George Washington Papers

[Diary entry: 21 July 1786]

Friday 21st. Mercury at 76 in the Morning—80 at Noon—and 80 at Night.

A little cloudy in the Morning but clear afterwards and not so warm as it had been.

Mr. Calvert & Son went away very early in the Morning. After breakfast Colo. Bland and my self road to my Plantations at Muddy hole and in the Neck. At the first found the grd. was too wet for Plowing and that 4 other shocks of rye from another part of the field had been threshed, which yielded rather better than 7½ bushels of clean grain. At the other I examined the shocks of Flax wch. seemed to be tolerably dry, & in good order—but I directed the Overseer to keep an attentive watch upon them, and the Oats; & open & dry them if they appeared to need it; and to get both as soon as he could to the Barn.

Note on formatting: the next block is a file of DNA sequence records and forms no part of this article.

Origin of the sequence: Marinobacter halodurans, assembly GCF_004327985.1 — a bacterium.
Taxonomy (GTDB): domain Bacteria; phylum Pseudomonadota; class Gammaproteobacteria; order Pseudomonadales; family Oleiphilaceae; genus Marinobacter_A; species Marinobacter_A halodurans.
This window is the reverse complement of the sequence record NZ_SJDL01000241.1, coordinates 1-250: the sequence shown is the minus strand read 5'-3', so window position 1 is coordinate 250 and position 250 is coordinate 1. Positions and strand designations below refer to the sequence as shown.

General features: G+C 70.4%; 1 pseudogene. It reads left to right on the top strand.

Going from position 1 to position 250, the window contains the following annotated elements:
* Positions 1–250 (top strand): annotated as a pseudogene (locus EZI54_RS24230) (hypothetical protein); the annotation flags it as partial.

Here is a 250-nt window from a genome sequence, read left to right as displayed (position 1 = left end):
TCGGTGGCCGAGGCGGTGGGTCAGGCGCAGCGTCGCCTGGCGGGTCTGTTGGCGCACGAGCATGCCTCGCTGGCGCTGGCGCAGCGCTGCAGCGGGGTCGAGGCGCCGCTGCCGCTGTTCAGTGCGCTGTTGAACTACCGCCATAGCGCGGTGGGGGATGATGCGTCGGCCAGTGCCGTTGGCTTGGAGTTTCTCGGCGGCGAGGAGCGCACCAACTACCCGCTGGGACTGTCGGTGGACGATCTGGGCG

Having finished cutting the meadows in the Neck, the farmer & two or three hands remained there to make the Hay, whilst Six cutters came over & cut down the orchard grass at the House which had been stripped of the head (for the seed) on or about the first instant. It may be remarked of this grass, and it adds to the value of it, that it does not turn brown at the bottom, after it heads, nor does the stubble appear dry when it is cut, as that of Timothy. Consequently the aftermath is more valuable, and the Second growth quicker. Whether this effect is natural to the grass, or has been produced by having had the seed taken from it, is not altogether certain, but the first is much more probable; because Timothy would, before it should have approached the same state of maturity, have been quite brown & rusty at bottom, which was not the case with the Orchd. Grass when the seed was taken from it, nor at any time since and is an evidence that it will wait longer after it is fit for the Scythe than timothy without injury. It also appeared by some that had been mixed with, and grown near to the clover wch. was cut about the 7th. or 8th. of June that it vegetates much quicker after cutting, that [than] Timothy does.

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